• Service Deactivation. You can turn off web services, but you’ll still get billed for the instant ink program. You’ll need to follow the instructions on how to cancel HP Instant Ink service. You’ll be required to return your cartridges to HP. If you don’t know your HPInstantInk.com login information that will present an additional barrier. Perhaps it’s something you setup a year ago on an email account you no longer have access to. Plan to spend some time on the phone with HP.

Some simple steps below describe what HP should do to fix these issues.

What Should HP Do?

The subscription plan in its current form is about as annoying as mobile phone service contracts or lease vehicles where you estimate your usage ahead of time. Inevitably there’s some waste or money lost. HP should really make some tweaks to this program and roll out a new version that offers the following:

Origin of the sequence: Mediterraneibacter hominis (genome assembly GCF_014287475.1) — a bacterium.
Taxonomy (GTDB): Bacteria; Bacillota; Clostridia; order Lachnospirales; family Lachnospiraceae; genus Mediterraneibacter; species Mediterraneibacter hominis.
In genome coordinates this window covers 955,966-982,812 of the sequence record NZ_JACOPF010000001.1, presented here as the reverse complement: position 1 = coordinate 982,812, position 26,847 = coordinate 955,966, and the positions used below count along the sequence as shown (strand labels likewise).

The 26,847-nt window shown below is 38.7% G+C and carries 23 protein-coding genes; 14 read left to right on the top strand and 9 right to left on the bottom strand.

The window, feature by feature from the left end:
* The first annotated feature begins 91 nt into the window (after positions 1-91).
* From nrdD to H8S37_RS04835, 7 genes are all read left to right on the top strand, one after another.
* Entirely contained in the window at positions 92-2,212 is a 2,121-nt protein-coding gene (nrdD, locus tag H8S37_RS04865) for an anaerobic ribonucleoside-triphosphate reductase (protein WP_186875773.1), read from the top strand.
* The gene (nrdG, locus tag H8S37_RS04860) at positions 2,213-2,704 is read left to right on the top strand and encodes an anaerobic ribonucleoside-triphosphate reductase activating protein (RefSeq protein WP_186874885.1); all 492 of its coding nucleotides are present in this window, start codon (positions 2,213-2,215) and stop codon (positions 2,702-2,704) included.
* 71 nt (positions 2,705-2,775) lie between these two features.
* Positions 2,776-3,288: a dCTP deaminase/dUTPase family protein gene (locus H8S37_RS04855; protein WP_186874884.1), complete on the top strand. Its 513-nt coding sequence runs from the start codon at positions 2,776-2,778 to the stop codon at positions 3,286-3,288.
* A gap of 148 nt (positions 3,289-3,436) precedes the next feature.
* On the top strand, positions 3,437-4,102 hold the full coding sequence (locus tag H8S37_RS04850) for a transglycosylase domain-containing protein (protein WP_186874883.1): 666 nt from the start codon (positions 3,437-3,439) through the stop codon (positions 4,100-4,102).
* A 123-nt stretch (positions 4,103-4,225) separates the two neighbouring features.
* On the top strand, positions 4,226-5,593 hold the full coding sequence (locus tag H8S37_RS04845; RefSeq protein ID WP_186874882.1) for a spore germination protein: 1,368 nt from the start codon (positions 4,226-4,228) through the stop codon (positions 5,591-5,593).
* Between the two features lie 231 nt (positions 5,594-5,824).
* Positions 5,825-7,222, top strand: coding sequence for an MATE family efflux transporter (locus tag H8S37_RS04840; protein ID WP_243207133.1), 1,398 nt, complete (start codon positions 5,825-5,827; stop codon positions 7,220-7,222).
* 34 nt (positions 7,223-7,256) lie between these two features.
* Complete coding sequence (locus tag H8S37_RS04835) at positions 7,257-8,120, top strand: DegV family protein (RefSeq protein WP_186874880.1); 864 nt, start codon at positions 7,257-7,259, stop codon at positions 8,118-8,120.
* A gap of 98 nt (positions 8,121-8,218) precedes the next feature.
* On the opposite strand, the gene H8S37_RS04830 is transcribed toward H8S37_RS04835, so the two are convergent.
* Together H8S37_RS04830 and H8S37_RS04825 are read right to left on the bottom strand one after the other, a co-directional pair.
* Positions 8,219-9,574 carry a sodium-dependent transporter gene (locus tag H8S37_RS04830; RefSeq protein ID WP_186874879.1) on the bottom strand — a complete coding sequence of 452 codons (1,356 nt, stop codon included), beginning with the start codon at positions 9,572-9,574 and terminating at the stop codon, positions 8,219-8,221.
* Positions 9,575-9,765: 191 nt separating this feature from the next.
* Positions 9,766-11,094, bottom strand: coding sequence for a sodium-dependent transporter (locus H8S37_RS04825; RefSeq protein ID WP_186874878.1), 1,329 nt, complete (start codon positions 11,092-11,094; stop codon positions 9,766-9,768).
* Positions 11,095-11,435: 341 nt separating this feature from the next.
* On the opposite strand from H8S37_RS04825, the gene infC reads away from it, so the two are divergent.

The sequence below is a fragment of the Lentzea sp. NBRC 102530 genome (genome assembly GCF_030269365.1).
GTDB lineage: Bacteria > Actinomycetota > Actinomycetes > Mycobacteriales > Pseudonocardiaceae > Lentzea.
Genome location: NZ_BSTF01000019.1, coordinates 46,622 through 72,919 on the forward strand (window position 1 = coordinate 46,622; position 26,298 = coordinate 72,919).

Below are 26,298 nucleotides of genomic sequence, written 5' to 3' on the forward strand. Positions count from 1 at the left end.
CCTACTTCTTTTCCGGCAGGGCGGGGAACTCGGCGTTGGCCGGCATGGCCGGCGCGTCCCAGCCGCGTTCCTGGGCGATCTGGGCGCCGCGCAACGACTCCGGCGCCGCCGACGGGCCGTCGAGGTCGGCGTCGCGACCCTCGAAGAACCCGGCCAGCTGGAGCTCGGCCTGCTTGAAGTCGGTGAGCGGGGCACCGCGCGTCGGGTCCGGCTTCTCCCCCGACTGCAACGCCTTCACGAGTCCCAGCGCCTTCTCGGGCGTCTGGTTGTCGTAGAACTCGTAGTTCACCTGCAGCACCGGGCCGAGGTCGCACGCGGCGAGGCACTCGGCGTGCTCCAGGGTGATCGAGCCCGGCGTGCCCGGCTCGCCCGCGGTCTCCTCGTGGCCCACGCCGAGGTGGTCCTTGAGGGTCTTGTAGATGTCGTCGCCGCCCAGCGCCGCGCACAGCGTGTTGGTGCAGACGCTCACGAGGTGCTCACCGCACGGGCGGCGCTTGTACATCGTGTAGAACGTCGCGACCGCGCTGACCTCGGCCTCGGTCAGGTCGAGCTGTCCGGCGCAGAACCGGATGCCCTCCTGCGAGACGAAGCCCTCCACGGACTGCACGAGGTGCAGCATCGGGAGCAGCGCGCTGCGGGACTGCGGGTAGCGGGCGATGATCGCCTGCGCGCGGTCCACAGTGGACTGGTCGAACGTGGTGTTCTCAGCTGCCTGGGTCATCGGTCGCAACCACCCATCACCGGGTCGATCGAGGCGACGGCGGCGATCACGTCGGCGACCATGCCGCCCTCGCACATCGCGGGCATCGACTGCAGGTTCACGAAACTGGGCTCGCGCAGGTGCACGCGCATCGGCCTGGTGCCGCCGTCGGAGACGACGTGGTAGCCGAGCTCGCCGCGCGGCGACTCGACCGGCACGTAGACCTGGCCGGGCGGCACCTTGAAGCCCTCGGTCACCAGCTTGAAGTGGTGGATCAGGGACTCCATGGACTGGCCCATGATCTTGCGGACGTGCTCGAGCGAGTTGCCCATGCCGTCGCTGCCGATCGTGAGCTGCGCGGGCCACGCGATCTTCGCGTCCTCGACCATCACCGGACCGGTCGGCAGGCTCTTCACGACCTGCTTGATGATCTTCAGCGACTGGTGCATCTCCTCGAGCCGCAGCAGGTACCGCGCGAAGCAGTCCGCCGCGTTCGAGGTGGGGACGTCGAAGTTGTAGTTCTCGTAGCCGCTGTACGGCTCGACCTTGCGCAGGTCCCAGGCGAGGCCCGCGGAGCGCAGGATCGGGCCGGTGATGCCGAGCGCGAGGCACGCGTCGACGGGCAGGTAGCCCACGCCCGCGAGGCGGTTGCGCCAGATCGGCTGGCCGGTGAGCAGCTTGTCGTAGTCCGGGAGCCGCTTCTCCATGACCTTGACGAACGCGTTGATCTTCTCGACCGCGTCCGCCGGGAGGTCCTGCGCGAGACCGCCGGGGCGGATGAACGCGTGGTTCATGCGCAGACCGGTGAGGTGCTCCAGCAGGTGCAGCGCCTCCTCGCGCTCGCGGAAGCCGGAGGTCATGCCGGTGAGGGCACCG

• Automatic. Like the current plan, automatic orders are placed based on when your ink is starting to run low, but HP could just send out regular ink cartridges, not special cartridges.
  • Economical. Let there be a 30% savings on each ink cartridge purchased, not some imaginary potential savings on charges per page printed.
  • Fair & Green. You pay for ink, not pages, so you can be rewarded for responsible printing choices such as less page coverage and using draft mode. This is fair and promotes more sustainable practices.
  • Non-Program Ink. Allow for standard HP cartridges to be used in the printer as well as subscription cartridges. This would provide a HUGE benefit to the customer and would cost HP nothing. It would actually result in a win-win because the customer would be happy and there could still be profit from retail sales of cartridges.

The emphasis would be on the convenience, while delivering sufficient savings to motivate consumers to choose the subscription service. The above suggestions would resolve all the remaining problems and customer complaints found on the rest of this page.

What Consumers Can Do To Save on Ink